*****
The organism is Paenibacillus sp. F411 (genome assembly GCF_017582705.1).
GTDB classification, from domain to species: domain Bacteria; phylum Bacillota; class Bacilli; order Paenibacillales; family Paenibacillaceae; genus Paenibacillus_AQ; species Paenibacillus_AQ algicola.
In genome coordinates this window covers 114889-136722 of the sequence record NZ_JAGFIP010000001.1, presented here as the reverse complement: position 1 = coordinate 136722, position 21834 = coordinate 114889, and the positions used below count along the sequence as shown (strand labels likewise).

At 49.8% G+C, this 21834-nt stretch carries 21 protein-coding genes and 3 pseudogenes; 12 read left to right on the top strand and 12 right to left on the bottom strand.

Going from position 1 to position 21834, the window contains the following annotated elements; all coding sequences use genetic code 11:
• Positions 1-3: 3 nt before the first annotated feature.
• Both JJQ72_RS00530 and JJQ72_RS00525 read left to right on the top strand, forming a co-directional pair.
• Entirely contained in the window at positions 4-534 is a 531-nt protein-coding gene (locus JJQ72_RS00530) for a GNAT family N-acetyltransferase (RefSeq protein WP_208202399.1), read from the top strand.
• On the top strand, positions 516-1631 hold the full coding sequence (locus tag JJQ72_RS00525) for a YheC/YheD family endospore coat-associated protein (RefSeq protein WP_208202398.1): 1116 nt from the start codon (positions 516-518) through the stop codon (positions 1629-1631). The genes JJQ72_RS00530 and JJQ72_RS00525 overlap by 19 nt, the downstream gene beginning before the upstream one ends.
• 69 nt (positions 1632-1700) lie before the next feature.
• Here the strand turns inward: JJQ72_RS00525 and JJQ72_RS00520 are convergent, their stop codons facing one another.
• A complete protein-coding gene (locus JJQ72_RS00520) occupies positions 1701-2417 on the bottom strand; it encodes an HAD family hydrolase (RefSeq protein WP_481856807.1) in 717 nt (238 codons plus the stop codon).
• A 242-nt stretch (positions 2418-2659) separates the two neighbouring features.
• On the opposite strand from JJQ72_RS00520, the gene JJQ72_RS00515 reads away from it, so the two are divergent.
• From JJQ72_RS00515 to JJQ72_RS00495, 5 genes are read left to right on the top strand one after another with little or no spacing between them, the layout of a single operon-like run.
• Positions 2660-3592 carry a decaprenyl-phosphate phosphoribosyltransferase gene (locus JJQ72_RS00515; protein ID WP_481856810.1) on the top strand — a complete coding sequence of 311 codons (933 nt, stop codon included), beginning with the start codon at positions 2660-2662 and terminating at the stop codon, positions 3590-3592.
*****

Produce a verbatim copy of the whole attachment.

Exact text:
The organism is Paenibacillus sp. F411 (genome assembly GCF_017582705.1).
GTDB classification, from domain to species: domain Bacteria; phylum Bacillota; class Bacilli; order Paenibacillales; family Paenibacillaceae; genus Paenibacillus_AQ; species Paenibacillus_AQ algicola.
In genome coordinates this window covers 114889-136722 of the sequence record NZ_JAGFIP010000001.1, presented here as the reverse complement: position 1 = coordinate 136722, position 21834 = coordinate 114889, and the positions used below count along the sequence as shown (strand labels likewise).

At 49.8% G+C, this 21834-nt stretch carries 21 protein-coding genes and 3 pseudogenes; 12 read left to right on the top strand and 12 right to left on the bottom strand.

Going from position 1 to position 21834, the window contains the following annotated elements; all coding sequences use genetic code 11:
• Positions 1-3: 3 nt before the first annotated feature.
• Both JJQ72_RS00530 and JJQ72_RS00525 read left to right on the top strand, forming a co-directional pair.
• Entirely contained in the window at positions 4-534 is a 531-nt protein-coding gene (locus JJQ72_RS00530) for a GNAT family N-acetyltransferase (RefSeq protein WP_208202399.1), read from the top strand.
• On the top strand, positions 516-1631 hold the full coding sequence (locus tag JJQ72_RS00525) for a YheC/YheD family endospore coat-associated protein (RefSeq protein WP_208202398.1): 1116 nt from the start codon (positions 516-518) through the stop codon (positions 1629-1631). The genes JJQ72_RS00530 and JJQ72_RS00525 overlap by 19 nt, the downstream gene beginning before the upstream one ends.
• 69 nt (positions 1632-1700) lie before the next feature.
• Here the strand turns inward: JJQ72_RS00525 and JJQ72_RS00520 are convergent, their stop codons facing one another.
• A complete protein-coding gene (locus JJQ72_RS00520) occupies positions 1701-2417 on the bottom strand; it encodes an HAD family hydrolase (RefSeq protein WP_481856807.1) in 717 nt (238 codons plus the stop codon).
• A 242-nt stretch (positions 2418-2659) separates the two neighbouring features.
• On the opposite strand from JJQ72_RS00520, the gene JJQ72_RS00515 reads away from it, so the two are divergent.
• From JJQ72_RS00515 to JJQ72_RS00495, 5 genes are read left to right on the top strand one after another with little or no spacing between them, the layout of a single operon-like run.
• Positions 2660-3592 carry a decaprenyl-phosphate phosphoribosyltransferase gene (locus JJQ72_RS00515; protein ID WP_481856810.1) on the top strand — a complete coding sequence of 311 codons (933 nt, stop codon included), beginning with the start codon at positions 2660-2662 and terminating at the stop codon, positions 3590-3592.